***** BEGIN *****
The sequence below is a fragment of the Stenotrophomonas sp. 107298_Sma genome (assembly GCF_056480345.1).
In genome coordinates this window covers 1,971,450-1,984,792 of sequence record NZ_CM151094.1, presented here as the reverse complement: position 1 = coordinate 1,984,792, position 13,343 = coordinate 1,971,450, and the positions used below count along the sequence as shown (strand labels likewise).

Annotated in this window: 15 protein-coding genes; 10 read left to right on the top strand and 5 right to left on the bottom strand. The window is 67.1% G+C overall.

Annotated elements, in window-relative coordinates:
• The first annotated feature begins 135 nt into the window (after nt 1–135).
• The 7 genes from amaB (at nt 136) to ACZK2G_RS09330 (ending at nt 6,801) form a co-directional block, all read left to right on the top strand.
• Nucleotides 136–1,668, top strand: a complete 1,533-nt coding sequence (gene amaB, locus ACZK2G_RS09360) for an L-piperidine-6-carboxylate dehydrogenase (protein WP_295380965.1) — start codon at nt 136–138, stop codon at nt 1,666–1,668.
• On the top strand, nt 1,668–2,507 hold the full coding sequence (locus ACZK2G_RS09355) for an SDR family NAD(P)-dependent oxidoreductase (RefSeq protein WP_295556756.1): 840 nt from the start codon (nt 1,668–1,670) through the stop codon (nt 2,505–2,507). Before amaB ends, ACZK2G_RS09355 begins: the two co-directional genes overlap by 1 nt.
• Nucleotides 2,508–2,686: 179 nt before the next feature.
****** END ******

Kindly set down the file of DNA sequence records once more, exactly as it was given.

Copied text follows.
The sequence below is a fragment of the Stenotrophomonas sp. 107298_Sma genome (assembly GCF_056480345.1).
In genome coordinates this window covers 1,971,450-1,984,792 of sequence record NZ_CM151094.1, presented here as the reverse complement: position 1 = coordinate 1,984,792, position 13,343 = coordinate 1,971,450, and the positions used below count along the sequence as shown (strand labels likewise).

Annotated in this window: 15 protein-coding genes; 10 read left to right on the top strand and 5 right to left on the bottom strand. The window is 67.1% G+C overall.

Annotated elements, in window-relative coordinates:
• The first annotated feature begins 135 nt into the window (after nt 1–135).
• The 7 genes from amaB (at nt 136) to ACZK2G_RS09330 (ending at nt 6,801) form a co-directional block, all read left to right on the top strand.
• Nucleotides 136–1,668, top strand: a complete 1,533-nt coding sequence (gene amaB, locus ACZK2G_RS09360) for an L-piperidine-6-carboxylate dehydrogenase (protein WP_295380965.1) — start codon at nt 136–138, stop codon at nt 1,666–1,668.
• On the top strand, nt 1,668–2,507 hold the full coding sequence (locus ACZK2G_RS09355) for an SDR family NAD(P)-dependent oxidoreductase (RefSeq protein WP_295556756.1): 840 nt from the start codon (nt 1,668–1,670) through the stop codon (nt 2,505–2,507). Before amaB ends, ACZK2G_RS09355 begins: the two co-directional genes overlap by 1 nt.
• Nucleotides 2,508–2,686: 179 nt before the next feature.